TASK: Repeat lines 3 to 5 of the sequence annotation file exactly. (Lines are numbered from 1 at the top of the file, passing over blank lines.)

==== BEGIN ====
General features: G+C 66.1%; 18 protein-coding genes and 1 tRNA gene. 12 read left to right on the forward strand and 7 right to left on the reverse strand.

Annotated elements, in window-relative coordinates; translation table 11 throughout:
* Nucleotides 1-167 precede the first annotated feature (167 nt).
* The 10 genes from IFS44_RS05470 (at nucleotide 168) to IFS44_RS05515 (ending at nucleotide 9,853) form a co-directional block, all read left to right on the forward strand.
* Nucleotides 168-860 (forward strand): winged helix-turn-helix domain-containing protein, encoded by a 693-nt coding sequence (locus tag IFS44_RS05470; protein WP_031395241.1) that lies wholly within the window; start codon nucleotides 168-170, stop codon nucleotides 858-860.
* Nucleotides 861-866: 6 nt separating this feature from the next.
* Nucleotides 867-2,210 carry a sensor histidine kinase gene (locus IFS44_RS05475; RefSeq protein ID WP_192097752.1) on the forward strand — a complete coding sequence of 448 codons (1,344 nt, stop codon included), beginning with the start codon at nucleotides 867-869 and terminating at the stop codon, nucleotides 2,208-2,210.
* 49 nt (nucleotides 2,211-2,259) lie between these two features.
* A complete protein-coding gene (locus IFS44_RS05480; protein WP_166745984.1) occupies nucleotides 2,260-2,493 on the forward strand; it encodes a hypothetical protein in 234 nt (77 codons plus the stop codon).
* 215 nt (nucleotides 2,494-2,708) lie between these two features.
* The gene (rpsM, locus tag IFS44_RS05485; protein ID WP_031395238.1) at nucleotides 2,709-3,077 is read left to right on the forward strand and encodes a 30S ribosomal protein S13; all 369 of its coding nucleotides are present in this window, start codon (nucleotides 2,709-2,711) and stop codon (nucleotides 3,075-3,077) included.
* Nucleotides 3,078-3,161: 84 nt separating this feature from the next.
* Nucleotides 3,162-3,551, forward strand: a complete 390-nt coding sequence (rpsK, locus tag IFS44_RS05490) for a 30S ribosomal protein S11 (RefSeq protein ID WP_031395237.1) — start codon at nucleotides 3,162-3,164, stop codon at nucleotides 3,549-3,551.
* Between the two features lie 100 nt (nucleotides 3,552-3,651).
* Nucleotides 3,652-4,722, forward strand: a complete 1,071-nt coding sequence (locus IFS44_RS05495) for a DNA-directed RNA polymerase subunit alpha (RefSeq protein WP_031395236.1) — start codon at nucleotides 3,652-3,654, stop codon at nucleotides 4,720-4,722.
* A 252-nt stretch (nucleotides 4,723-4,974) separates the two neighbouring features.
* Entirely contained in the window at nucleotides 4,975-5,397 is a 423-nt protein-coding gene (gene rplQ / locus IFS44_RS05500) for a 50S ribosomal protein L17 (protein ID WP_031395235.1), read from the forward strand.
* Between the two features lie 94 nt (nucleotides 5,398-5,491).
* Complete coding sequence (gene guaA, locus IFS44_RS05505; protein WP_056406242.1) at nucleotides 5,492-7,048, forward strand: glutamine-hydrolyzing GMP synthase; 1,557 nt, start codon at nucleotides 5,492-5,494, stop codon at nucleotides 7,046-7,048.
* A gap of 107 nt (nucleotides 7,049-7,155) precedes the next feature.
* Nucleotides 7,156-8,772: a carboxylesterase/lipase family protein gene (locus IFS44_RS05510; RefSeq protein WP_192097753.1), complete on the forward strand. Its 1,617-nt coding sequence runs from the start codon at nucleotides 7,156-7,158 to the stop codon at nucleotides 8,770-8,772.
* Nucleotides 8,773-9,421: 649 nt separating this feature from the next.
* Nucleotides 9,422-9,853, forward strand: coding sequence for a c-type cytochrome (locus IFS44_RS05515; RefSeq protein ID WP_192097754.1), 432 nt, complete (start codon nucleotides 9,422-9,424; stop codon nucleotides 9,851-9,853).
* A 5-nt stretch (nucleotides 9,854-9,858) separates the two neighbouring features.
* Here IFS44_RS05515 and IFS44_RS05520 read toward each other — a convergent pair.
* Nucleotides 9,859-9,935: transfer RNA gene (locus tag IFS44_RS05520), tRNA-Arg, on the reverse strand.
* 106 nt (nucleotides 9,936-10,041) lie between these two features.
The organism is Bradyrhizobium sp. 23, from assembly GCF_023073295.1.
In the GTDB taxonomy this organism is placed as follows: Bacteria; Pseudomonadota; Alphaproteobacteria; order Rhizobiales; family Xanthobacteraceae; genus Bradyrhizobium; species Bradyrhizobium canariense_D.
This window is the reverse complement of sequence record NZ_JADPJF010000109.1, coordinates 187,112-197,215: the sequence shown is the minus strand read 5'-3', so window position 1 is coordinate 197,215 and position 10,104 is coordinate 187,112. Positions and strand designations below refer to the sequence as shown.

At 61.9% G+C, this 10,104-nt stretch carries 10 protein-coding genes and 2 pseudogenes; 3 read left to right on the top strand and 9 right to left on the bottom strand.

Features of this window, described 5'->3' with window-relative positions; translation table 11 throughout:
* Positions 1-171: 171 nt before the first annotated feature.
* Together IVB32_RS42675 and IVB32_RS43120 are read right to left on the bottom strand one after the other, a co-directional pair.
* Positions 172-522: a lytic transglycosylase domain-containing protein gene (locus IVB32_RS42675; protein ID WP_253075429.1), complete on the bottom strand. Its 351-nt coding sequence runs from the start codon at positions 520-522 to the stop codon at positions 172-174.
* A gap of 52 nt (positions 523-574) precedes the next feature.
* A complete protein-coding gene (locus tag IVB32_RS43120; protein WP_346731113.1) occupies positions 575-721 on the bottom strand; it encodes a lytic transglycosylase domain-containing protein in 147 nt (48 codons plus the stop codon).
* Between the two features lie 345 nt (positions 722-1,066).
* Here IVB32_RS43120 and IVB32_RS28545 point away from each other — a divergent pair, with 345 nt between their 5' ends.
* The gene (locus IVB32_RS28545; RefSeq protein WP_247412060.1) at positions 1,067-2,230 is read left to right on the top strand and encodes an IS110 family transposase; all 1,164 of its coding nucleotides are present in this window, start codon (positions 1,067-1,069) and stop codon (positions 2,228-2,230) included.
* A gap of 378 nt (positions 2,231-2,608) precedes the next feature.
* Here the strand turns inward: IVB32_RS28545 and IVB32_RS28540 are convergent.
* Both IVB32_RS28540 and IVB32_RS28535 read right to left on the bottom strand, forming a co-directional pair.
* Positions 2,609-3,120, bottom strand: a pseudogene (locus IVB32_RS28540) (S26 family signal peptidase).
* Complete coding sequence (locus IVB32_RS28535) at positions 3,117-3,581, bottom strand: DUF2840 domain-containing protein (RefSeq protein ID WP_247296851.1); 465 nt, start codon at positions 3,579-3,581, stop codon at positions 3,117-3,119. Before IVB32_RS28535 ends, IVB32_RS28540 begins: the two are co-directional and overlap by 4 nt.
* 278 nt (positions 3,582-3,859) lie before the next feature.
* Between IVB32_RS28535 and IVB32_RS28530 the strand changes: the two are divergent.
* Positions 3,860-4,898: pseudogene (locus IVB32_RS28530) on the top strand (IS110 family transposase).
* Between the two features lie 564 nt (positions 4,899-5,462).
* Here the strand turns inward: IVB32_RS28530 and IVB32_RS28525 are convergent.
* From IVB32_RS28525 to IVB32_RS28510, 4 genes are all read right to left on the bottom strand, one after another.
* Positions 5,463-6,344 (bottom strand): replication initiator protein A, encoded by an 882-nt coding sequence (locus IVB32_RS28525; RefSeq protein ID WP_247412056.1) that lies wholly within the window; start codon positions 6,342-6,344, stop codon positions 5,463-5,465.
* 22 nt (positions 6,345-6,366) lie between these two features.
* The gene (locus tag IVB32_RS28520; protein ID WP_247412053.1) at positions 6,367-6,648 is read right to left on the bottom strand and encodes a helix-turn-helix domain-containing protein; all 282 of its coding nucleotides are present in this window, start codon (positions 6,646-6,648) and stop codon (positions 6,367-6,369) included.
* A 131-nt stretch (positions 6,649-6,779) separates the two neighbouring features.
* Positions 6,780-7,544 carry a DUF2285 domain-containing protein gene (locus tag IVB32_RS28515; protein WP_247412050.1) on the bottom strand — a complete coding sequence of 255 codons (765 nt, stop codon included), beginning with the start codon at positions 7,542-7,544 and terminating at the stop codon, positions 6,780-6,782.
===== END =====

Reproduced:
* Nucleotides 1-167 precede the first annotated feature (167 nt).
* The 10 genes from IFS44_RS05470 (at nucleotide 168) to IFS44_RS05515 (ending at nucleotide 9,853) form a co-directional block, all read left to right on the forward strand.
* Nucleotides 168-860 (forward strand): winged helix-turn-helix domain-containing protein, encoded by a 693-nt coding sequence (locus tag IFS44_RS05470; protein WP_031395241.1) that lies wholly within the window; start codon nucleotides 168-170, stop codon nucleotides 858-860.